Understanding the Risks of Connecting to a Public Network

Publicly available Wi-Fi is convenient and often free, but is it worth using? Having a stable wireless internet connection is essential for working professionals and those that are always on the go. Free Wi-Fi is offered in a wide range of venues and provides a stable connection to those who travel often, work remotely, or those want to check in on their social media. Since there are plenty of opportunities to connect to publicly available Wi-Fi connections it has become increasingly rare to not see people on their mobile and portable devices at hotels, bookstores, coffee shops, restaurants, and even shopping outlets. However, utilizing a public network does not come without its own risks.

In the past, many often scrutinized open Wi-Fi networks where information freely traveled across public airwaves. Is that still true today? What are the dangers that come from using free Wi-Fi? How do you protect yourself and ensure your device and important business data remain safe?

Know the Risks

Many of the risks associated with publicly available Wi-Fi are due to ease of access. Free Wi-Fi networks found in coffee shops, airports, and other public spaces often require their users to type in a publicly displayed password and even create an account for internet access. The same features that make these networks desirable for consumers, make them a profitable target for cybercriminals. These wireless networks often lack most security measures found in professional environments making it easy for the average user to establish a network connection with little or no difficulty. This creates a favorable environment for hackers to exploit users and devices connected to the same network.

A big vulnerability found in publicly accessible Wi-Fi is that cybercriminals could gain access to the wireless access point (WAP) or simply masquerade as one. Instead of directly interacting with the network access points, users are sending information to the hackers. This form of attack is often referred to as a man-in-the-middle (MITM) attack. The attacker can eavesdrop on network traffic from the victim or even launch additional attacks. The cybercriminal could target users with ARP poisoning or IP and DNS spoofing to direct the victim to their own sites designed for credential and information harvesting. If users allow file-sharing across the network, it is easy for hackers to plant malicious software on the victim’s computer. Some experienced hackers even hack the connection point itself, using methods known as cross-site scripting and session hijacking to intercept authentication data and even install malware on devices.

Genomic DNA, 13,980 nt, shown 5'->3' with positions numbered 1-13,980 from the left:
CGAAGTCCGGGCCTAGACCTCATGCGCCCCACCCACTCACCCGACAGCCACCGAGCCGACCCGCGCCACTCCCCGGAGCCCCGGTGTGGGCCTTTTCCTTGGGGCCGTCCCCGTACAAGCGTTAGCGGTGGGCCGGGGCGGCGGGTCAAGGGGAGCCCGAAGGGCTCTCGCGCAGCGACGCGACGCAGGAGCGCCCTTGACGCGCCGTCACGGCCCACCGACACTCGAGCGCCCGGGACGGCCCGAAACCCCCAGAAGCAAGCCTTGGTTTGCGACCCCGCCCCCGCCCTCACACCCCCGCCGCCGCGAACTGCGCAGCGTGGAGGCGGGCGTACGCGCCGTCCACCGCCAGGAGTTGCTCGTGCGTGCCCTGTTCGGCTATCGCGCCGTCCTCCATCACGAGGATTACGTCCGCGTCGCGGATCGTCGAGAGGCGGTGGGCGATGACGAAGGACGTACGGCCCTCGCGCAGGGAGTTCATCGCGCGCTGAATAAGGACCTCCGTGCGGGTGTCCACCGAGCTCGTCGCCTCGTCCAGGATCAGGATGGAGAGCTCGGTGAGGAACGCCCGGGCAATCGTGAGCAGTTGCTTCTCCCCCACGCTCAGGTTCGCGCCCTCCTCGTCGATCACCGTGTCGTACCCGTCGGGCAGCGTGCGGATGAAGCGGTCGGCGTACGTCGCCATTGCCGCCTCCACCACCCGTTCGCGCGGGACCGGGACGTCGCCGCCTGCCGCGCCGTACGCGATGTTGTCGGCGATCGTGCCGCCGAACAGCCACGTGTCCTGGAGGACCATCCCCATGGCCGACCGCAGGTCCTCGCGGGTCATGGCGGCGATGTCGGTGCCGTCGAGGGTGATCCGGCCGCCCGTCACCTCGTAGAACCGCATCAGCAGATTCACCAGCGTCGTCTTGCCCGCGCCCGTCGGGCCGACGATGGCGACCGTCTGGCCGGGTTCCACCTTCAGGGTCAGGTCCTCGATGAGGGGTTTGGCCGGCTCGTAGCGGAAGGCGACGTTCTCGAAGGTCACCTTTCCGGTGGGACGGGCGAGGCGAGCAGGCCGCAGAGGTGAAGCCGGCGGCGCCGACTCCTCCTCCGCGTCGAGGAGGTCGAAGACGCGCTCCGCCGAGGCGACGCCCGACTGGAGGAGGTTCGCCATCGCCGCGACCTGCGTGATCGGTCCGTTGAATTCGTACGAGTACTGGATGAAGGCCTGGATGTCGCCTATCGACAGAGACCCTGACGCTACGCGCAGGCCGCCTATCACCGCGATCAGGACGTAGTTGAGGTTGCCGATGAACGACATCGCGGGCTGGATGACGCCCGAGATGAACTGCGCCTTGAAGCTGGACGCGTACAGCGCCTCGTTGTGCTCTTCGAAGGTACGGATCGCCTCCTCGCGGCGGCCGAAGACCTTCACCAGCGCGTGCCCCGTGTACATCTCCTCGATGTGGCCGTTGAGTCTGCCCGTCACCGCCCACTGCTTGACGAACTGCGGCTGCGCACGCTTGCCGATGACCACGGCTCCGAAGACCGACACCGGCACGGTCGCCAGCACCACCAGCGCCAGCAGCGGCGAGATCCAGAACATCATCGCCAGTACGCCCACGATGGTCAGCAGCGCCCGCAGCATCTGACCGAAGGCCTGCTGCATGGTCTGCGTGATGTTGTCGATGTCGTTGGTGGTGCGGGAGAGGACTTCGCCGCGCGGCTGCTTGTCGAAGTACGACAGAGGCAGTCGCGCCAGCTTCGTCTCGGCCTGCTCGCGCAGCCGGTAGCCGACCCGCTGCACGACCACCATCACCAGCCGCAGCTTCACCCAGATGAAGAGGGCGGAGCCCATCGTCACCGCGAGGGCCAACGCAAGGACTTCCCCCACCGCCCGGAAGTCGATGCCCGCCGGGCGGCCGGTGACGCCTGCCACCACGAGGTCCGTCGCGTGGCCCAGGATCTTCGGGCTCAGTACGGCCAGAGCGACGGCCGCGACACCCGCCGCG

What can you do about it?

The simple truth is when connected to publicly accessible Wi-Fi, users’ devices are vulnerable to anyone who is connected to that same wireless network. However, you do not need to give up completely on using public Wi-Fi, we have provided some methods to keep you and your information as safe as possible while connected to public networks.

  • Ensure the website is secure. Before connecting to a website, ensure it is secure before entering any sensitive information. To determine if a website is safe, look for “HTTPS” in the website address and avoid websites with “HTTP”. Popular web browsers like Safari, Chrome, and Edge display a padlock symbol in the address bar when the site is secure. If you do not see the padlock symbol do not proceed in inputting any personal information.


  • Use a VPN. The best defense is using a virtual private network (VPN). A VPN creates a secure connection between a device and the internet using an encrypted and secure tunnel connection to the VPN server. This protects users by encrypting traffic from your device so that malicious actors cannot eavesdrop on your encrypted communications. Businesses will often install VPNs on their employees’ devices while working outside the office network to provide encrypted communications with internal business resources.


  • Avoid using the same passwords. Whenever possible do not reuse passwords, instead, use a password manager to create and store passwords. There are many options to choose from when selecting a password manager, be sure to select one that you feel comfortable with using so that you are more inclined to use it on a regular basis. By not reusing passwords you are limiting the amount of damage a scammer could cause when obtaining the credentials to one of your accounts. That damage would be limited to that single account, and they would not be able to access all your other accounts.


  • Use MFA. Enable and use multi-factor authentication (MFA) wherever possible. Many websites and applications support MFA. MFA requires users to enter their username and password, then wait for a secret code from either an email, SMS message, or an authenticator app. Users will then be required to enter that code to access their accounts.


  • Turn off Sharing. When connected to the internet with a public connection, users can turn off sharing from the control panel and are normally asked if they want to share upon connection. If you are connecting to the Wi-Fi for the first time, select the option to decline sharing on this connection.


  • Log Off. This is a common mistake many people make when using Free Wi-Fi. Do not only close the browser tab when you are done, instead ensure to log out of the website, or application, then close your browser and disconnect from the network connection. Some browsers save your credentials and session data until you close out of them. When you are done browsing log out and disconnect.

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